top of page
  • Writer's pictureAshley Nunneley, ISA CAPP

6 Tips to Prepare for Your Personal Property Appraisal

Through the years, I've gathered six tips to help my clients make the most of each hour spent during their personal property appraisal. Whether you need an insurance appraisal of a select number of items, or an appraisal of many rooms full of objects for another purpose, read on to see how you can expedite the onsite appraisal process.

1. Decide which items you want to have evaluated.

In a room full, you may want just a few items appraised, or items that exceed a certain value or cost, like $250. Unsure which items might meet the dollar amount you choose? I can determine this during our appointment. I recommend tagging the items you're sure you want appraised with a post-it note or painters tape so we can move more efficiently from item to item.

2. Unpack items that are in drawers, trunks, boxes, or cabinets that you wish me to examine.

If possible, have each item that you would like to have appraised unpacked and on view. This ensures that you get the most out of our hourly rate and our time isn't spent unloading a china cabinet, accessing hard to reach items, or unpacking boxes. If this is not feasible, please let me know ahead of time and I'll be glad to bring an assistant or two.

Group of fine china

3. Place things of like kind together, such as porcelain sets, silver or flatware, crystal, etc.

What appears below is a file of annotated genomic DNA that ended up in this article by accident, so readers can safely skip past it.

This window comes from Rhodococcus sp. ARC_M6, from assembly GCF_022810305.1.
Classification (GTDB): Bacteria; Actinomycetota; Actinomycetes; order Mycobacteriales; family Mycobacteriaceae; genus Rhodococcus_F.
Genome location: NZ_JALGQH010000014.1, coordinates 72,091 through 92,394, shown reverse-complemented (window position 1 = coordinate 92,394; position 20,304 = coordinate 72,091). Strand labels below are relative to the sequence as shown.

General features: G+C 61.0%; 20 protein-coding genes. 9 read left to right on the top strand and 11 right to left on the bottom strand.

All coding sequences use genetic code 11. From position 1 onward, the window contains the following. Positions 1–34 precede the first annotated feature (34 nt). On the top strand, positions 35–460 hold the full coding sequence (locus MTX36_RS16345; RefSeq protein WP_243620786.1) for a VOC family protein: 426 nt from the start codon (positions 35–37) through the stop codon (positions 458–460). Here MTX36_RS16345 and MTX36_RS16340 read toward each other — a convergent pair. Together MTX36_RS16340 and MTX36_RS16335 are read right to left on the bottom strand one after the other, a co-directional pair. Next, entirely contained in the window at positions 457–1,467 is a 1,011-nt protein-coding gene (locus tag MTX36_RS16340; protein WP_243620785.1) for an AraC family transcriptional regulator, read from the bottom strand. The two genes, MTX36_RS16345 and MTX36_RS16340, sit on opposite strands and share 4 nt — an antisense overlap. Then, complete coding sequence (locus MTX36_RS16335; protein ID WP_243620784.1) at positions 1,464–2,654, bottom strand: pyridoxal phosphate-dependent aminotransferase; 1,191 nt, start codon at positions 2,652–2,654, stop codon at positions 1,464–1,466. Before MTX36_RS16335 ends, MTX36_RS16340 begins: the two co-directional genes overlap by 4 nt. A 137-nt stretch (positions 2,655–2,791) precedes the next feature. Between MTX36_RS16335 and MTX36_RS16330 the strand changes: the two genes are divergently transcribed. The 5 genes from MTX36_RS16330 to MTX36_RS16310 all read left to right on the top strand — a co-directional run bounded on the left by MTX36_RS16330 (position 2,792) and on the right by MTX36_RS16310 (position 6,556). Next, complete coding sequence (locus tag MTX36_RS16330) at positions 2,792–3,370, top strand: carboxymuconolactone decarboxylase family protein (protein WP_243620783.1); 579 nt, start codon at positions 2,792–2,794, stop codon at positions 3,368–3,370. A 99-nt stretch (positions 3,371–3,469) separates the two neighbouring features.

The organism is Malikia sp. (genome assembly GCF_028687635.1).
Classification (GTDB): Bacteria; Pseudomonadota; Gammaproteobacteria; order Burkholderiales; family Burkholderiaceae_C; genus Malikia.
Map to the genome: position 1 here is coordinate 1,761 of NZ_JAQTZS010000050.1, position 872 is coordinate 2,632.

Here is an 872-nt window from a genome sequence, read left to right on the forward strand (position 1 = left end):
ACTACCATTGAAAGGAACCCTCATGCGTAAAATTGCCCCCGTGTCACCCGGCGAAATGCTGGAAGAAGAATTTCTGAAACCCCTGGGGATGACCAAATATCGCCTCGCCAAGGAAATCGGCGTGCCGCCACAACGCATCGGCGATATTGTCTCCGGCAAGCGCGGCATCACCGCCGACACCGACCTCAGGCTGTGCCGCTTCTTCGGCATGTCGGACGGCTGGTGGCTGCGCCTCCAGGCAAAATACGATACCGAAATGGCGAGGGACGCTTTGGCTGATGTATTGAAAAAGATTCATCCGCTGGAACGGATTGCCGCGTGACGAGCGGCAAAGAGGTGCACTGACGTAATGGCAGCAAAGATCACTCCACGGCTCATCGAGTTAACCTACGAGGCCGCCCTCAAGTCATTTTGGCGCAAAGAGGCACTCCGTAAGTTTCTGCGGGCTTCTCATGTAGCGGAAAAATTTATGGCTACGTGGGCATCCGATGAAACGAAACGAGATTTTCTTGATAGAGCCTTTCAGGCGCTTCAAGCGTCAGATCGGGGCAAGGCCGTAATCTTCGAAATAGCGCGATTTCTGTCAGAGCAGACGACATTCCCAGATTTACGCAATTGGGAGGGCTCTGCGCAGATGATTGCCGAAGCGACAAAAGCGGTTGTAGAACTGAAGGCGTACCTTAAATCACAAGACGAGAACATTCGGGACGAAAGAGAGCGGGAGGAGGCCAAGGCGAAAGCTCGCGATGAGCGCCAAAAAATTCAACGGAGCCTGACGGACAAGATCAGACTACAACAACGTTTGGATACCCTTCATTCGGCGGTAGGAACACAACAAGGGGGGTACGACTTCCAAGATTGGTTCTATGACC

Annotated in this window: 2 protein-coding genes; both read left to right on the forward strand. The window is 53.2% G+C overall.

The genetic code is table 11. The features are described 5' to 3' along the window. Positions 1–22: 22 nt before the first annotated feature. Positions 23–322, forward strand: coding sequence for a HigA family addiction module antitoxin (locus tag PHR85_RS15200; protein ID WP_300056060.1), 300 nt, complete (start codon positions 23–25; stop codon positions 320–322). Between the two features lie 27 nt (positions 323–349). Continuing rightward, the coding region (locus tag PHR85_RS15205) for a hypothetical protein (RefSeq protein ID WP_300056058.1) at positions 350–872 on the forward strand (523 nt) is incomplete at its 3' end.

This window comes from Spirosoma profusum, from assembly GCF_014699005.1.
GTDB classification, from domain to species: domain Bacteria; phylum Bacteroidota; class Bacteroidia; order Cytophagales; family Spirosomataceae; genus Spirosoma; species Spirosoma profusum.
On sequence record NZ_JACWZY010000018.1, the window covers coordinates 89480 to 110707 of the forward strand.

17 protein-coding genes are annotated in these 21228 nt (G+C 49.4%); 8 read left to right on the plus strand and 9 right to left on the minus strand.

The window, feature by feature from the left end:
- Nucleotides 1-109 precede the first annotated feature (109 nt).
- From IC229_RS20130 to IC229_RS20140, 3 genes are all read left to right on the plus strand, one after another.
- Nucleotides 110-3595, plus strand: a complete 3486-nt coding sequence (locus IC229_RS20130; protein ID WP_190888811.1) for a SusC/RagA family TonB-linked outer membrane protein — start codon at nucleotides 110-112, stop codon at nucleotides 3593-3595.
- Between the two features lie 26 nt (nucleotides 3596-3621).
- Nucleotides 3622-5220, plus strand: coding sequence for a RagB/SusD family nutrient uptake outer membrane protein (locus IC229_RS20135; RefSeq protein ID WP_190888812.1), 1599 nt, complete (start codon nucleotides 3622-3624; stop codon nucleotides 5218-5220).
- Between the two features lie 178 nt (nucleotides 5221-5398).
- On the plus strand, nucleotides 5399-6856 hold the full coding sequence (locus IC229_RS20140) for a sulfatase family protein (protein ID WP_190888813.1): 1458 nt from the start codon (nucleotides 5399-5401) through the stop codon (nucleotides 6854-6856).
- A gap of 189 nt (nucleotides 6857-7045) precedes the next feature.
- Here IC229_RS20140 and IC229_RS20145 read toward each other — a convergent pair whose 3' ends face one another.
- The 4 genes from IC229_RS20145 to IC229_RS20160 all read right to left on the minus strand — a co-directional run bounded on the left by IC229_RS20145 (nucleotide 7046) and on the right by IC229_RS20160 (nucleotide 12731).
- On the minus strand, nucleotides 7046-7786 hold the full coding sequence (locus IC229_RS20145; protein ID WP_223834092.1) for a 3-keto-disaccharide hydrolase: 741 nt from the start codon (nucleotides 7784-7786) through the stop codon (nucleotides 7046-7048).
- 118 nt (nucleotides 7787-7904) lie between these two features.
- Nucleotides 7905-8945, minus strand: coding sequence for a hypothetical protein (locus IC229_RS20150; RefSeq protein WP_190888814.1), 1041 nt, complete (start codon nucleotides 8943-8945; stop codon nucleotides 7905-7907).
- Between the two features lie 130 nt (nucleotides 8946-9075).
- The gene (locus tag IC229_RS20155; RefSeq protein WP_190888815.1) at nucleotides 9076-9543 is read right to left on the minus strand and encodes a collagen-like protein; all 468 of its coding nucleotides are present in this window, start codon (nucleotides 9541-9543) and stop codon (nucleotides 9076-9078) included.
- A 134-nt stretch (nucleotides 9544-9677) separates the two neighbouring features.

Do you have a full china service with over 80 pieces, or a set of silver flatware? If matching items are in one location, it makes for quicker data entry.

4. Gather together any receipts, sales slips, or earlier appraisals and place them near the appropriate items (if any).

Any sale information on the items appraised is helpful for all types of appraisal reports. Depending on the appraisal, I may ask the approximate date or place of purchase.

5. Gather any provenance; historical information or family history that relate to the items being appraised (if any).

6. Items may need to removed away from the wall.

Rear canvas of painting

Artwork high on a wall may need to be removed so I can determine condition and medium. Large pieces of furniture may need to be pulled away from the wall so that I can inspect the back, but this is not always necessary. If there are issues with lighting, access to items or other things that may make it hard for us to thoroughly inspect the items, please indicate that before we head out.

Tip for verbal appraisal clients: When conducting an oral/verbal (restricted use) appraisal, many clients prefer to create their own inventory/list of items to be appraised, and then provide me with a copy of the list when I arrive. While I'm there, I can use your "list" to insert values. If that doesn't work for you, please be prepared to take your own notes or price tag as we move from item to item. Note: verbal appraisals are only suitable for a couple of situations. Please inquire for additional details.

If you don’t have time or are unable to do the above preparations prior to my arrival, don’t worry, we’ll manage. Want learn more about our appraisal services? Call Ashley Nunneley at (916) 833-4678, or email to request a copy of our fee schedule and schedule your appointment.

1 commentaire

Membre inconnu
30 juil. 2022

I enjoyed readiing your post


News Feed

Search By Tags
bottom of page